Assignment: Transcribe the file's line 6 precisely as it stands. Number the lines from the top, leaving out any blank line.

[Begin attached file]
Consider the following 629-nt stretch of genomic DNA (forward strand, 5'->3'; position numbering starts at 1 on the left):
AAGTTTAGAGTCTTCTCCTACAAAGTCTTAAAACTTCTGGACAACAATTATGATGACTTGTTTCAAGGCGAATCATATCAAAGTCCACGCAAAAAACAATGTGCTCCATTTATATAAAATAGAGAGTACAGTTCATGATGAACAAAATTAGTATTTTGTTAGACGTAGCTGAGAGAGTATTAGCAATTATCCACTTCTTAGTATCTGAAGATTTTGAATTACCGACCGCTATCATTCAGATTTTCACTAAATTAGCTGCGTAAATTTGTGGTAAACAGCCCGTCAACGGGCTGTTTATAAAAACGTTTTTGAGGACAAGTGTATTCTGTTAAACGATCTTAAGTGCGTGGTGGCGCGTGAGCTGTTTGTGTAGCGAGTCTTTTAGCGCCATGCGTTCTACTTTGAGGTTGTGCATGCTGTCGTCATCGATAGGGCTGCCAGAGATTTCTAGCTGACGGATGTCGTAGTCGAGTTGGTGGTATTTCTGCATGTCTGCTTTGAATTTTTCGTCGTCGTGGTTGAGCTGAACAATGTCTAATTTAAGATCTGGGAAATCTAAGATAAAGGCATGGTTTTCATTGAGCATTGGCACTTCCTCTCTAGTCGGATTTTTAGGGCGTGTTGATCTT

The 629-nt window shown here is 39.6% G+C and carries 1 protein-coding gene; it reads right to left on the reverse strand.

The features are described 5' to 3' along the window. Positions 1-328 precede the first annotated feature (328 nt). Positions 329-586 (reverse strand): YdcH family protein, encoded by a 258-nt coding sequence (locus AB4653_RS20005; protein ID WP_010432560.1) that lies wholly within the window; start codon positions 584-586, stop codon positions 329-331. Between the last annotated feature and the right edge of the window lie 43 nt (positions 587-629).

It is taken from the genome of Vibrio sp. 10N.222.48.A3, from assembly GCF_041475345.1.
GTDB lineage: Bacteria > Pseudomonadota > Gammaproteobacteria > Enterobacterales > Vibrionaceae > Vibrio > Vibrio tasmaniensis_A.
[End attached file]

GTDB lineage: Bacteria > Pseudomonadota > Gammaproteobacteria > Enterobacterales > Vibrionaceae > Vibrio > Vibrio tasmaniensis_A.